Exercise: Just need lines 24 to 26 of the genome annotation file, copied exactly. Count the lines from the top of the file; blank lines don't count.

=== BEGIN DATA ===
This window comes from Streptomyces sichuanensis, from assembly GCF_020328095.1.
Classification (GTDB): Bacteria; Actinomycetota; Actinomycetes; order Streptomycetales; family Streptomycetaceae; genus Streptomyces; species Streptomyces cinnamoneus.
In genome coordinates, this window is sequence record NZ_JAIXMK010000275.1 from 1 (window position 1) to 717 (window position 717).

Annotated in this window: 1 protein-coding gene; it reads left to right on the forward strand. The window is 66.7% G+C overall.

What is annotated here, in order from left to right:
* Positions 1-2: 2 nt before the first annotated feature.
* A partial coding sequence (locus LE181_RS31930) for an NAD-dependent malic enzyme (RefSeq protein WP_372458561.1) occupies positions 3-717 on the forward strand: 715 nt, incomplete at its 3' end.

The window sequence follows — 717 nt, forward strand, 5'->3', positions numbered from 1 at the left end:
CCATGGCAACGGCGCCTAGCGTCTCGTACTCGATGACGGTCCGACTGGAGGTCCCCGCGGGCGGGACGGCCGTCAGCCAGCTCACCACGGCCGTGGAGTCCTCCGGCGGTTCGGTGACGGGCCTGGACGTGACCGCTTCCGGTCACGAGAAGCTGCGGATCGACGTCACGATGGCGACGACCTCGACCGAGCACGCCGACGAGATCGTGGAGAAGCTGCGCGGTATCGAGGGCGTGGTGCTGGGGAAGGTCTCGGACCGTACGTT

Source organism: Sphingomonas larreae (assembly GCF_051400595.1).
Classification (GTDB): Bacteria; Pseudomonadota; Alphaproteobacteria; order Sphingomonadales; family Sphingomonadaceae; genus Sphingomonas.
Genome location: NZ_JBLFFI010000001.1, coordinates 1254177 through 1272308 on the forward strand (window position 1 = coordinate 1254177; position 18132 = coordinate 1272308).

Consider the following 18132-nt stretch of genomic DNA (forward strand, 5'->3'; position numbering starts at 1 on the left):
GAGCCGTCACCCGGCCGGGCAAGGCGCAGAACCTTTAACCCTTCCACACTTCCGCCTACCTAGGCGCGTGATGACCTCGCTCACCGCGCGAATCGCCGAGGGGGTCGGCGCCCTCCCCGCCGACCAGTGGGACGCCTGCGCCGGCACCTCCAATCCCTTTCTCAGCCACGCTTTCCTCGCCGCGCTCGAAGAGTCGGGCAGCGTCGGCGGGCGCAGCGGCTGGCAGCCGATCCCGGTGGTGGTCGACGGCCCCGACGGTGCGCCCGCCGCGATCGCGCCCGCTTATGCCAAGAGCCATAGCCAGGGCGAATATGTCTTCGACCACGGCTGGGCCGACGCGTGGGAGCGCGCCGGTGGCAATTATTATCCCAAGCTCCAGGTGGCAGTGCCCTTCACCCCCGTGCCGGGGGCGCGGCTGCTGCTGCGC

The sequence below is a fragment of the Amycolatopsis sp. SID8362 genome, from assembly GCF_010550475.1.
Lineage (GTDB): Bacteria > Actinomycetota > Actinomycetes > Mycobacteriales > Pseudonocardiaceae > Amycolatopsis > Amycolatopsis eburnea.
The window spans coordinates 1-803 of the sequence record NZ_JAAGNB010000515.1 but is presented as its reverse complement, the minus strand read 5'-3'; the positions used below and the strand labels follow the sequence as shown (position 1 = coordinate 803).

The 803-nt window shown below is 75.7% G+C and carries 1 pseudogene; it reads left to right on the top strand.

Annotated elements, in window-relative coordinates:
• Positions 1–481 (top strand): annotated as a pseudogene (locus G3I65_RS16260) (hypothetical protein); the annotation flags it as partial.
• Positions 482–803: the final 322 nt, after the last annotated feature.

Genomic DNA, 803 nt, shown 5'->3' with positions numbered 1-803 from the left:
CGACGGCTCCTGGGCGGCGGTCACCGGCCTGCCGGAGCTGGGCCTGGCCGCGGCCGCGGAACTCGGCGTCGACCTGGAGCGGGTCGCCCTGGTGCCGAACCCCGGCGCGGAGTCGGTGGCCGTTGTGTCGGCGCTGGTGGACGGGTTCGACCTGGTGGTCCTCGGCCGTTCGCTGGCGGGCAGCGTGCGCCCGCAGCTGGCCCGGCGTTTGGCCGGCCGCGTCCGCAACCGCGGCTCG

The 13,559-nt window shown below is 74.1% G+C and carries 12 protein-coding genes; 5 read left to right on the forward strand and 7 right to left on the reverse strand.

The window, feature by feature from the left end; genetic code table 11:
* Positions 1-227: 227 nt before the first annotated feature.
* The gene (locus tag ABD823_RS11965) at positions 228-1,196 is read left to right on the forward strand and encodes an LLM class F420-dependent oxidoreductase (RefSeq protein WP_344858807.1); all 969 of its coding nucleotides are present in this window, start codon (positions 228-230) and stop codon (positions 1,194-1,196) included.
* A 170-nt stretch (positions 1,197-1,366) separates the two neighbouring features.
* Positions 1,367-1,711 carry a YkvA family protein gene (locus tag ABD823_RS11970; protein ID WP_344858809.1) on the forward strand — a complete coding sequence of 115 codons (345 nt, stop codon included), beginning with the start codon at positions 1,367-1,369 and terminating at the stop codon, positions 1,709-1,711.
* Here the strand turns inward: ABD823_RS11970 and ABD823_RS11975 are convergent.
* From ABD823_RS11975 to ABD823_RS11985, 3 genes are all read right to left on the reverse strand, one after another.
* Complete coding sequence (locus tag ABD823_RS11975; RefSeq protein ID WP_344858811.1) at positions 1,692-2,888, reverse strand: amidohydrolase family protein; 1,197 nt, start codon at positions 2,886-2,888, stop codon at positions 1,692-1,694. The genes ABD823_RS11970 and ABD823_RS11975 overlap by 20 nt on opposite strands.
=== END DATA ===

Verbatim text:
The 13,559-nt window shown below is 74.1% G+C and carries 12 protein-coding genes; 5 read left to right on the forward strand and 7 right to left on the reverse strand.

The window, feature by feature from the left end; genetic code table 11:
* Positions 1-227: 227 nt before the first annotated feature.